As I mentioned previously, I went to Burning Man this year looking to contribute significantly to my camp community, especially in the physical effort of setting up the camp.
My camp is named Moon Cheese – last year was our first as a camp, and now this year we were also part of a village with Crossroads (more on that later), and we were placed at 9:00 and A Portal. For anyone not familiar with Burning Man, the city is a large circle with the Man in the middle and the camps surrounding it on the circular roads named A-L (with the most central camps facing the Man on the “Esplanade”) and on radial roads from 2:00 through 10:00, like a clock. You can see the official Burning Man map here.
Our placement was central to the nightlife at Burning Man, as we were facing the Esplanade and bordering the 9:00 plaza, where I think a lot of the larger night-focused camps are placed. This was perfect for us because our camp gives back to the Burning Man community by making grilled cheese sandwiches and handing them out to as many hungry burners as possible from 10pm-2am. It also meant we had a great view of the 9:00 promenade and the Man.
We had around 20 people (of our 90 person camp) that had arrived early to help and most got started right away on the shade structure (which you can see in the background to the right of the picture below) or the kitchen/dining area canopies (foreground).
It was around this point when I realized that having something as simple as access to shade was very important, and not something I ever thought I’d have to work for. While we were able to spend time during the day huddled in the small amount of shade cast by the truck during breaks, we needed a large shade structure set up by nightfall to avoid getting woken up by the brutal sunlight and heat that tents are comically bad at blocking out. Even under the shade structure my tent would consistently be too hot and bright to even consider sleeping in during the day.
For daytime avoidance of the sun and napping, we assembled a geodesic dome with partial shading, which was eventually filled with hammocks and carpets.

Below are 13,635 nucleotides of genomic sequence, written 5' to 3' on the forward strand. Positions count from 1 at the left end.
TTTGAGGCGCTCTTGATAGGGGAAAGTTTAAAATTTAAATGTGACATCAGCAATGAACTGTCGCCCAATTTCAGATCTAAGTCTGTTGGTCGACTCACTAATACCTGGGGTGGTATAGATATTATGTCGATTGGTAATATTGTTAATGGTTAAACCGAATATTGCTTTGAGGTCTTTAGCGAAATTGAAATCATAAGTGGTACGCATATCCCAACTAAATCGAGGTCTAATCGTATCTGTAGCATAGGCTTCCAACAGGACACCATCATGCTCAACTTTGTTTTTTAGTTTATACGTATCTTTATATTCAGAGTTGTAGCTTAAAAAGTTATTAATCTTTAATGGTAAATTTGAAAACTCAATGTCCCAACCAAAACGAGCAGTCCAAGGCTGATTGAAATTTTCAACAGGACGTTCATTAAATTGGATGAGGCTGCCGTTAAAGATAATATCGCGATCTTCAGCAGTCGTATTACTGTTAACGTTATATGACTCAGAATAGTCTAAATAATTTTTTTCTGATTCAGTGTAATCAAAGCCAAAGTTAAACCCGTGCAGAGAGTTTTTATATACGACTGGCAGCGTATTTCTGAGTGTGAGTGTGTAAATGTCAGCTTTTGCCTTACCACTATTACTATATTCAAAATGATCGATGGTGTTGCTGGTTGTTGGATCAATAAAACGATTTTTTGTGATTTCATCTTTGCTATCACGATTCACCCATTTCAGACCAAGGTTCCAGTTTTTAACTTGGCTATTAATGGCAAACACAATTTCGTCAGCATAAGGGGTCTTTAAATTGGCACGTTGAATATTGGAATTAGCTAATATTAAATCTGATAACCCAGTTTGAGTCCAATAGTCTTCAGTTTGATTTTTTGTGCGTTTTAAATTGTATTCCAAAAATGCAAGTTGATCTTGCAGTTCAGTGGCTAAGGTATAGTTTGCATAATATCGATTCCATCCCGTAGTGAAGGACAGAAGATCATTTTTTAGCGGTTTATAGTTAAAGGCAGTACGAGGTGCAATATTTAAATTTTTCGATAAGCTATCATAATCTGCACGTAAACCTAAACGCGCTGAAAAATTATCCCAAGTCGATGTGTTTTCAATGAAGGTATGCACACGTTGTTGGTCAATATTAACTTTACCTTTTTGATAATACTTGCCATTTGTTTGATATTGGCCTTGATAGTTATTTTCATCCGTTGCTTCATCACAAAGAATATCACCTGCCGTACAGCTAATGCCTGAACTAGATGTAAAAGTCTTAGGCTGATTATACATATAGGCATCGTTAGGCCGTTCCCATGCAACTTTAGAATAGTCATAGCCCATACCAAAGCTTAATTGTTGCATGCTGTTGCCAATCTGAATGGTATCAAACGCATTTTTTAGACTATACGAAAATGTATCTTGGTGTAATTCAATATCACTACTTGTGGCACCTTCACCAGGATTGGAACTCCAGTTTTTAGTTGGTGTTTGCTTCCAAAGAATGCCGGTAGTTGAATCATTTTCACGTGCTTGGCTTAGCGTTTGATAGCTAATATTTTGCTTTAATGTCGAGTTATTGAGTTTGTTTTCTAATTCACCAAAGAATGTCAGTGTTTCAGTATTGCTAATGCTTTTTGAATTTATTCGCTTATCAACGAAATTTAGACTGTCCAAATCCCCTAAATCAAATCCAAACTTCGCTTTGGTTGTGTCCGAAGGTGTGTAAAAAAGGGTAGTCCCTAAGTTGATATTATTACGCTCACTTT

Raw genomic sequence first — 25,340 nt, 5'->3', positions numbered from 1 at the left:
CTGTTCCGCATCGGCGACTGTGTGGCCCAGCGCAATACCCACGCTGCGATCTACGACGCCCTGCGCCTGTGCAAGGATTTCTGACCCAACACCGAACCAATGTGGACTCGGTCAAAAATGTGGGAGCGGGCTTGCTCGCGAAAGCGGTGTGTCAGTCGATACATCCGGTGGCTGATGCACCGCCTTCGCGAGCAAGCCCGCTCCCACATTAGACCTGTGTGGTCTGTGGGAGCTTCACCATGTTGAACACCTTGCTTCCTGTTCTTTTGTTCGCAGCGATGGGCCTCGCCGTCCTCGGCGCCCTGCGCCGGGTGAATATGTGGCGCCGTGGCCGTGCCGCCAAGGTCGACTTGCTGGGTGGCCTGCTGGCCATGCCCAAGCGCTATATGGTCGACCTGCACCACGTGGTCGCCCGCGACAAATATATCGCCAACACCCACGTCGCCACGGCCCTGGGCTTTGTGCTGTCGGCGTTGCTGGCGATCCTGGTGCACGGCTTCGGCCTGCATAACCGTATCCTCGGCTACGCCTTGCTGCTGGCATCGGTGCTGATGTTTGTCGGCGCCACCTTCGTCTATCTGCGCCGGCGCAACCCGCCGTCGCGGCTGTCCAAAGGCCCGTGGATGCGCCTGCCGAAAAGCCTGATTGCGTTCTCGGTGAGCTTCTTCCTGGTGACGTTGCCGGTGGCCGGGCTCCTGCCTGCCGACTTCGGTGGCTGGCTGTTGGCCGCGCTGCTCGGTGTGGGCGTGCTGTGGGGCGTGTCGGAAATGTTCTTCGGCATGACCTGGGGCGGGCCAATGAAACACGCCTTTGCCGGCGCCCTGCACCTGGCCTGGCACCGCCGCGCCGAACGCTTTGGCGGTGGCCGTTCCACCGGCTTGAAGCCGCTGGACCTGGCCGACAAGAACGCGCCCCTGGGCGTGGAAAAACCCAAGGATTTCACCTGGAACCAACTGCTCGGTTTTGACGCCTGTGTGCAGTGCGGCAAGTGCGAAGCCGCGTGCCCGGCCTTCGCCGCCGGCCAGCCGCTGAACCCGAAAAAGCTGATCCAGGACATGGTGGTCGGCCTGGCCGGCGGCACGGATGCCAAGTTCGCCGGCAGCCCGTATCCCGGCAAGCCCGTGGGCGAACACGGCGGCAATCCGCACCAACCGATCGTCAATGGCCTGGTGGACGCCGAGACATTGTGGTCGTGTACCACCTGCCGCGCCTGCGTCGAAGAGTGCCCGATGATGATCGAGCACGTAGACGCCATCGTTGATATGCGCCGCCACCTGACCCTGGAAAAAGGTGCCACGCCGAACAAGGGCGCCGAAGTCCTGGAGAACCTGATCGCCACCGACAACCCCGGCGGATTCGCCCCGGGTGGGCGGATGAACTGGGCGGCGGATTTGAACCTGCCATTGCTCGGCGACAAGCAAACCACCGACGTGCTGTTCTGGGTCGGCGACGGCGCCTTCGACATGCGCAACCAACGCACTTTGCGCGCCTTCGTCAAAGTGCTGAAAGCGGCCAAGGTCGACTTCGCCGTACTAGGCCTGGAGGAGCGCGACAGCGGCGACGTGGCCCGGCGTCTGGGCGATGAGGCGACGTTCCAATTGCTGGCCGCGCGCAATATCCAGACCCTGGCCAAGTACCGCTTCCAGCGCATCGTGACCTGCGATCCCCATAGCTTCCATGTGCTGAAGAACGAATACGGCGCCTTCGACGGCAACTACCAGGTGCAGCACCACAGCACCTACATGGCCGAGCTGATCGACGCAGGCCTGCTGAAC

On top of our personal living areas of the shade structure, dome, and kitchen/dining area, we had devoted 1/3 of our camp’s real estate facing the 9:00 road to a serving area for grilled cheese. This included for set up: playa-tech couches, cheese wedge pillars, lights, and an entire Nevada-State-Health-Department-Temporary-Food-Establishment-Permitted kitchen, with two large grills devoted entirely to making grilled cheese sandwiches for the public. Here is the early-stage of the building process, with the parts waiting to get assembled.
This year we were also part of a village with our neighboring camp, Crossroads. Last year we were randomly placed next to them and the synergy between grilled cheese and a live 20 piece funk band was amazing, so we wanted to do it again. While a lot of the structures of our camp were separately assembled (they built and entire stage from scratch which was amazing to witness), our village community was united and I feel so much pride being a part of the whole 200 person experience.
Here are some pictures of their construction, going on parallel to ours:
At night, we drew huge crowds and kept them happy with food and music. Our final estimate based on bread supplies consumed was that we made 11,000 servings total over the week. I ate at least 12 of those.
I feel so lucky to have been a part of making Crossroads and the Moon Cheese Grill!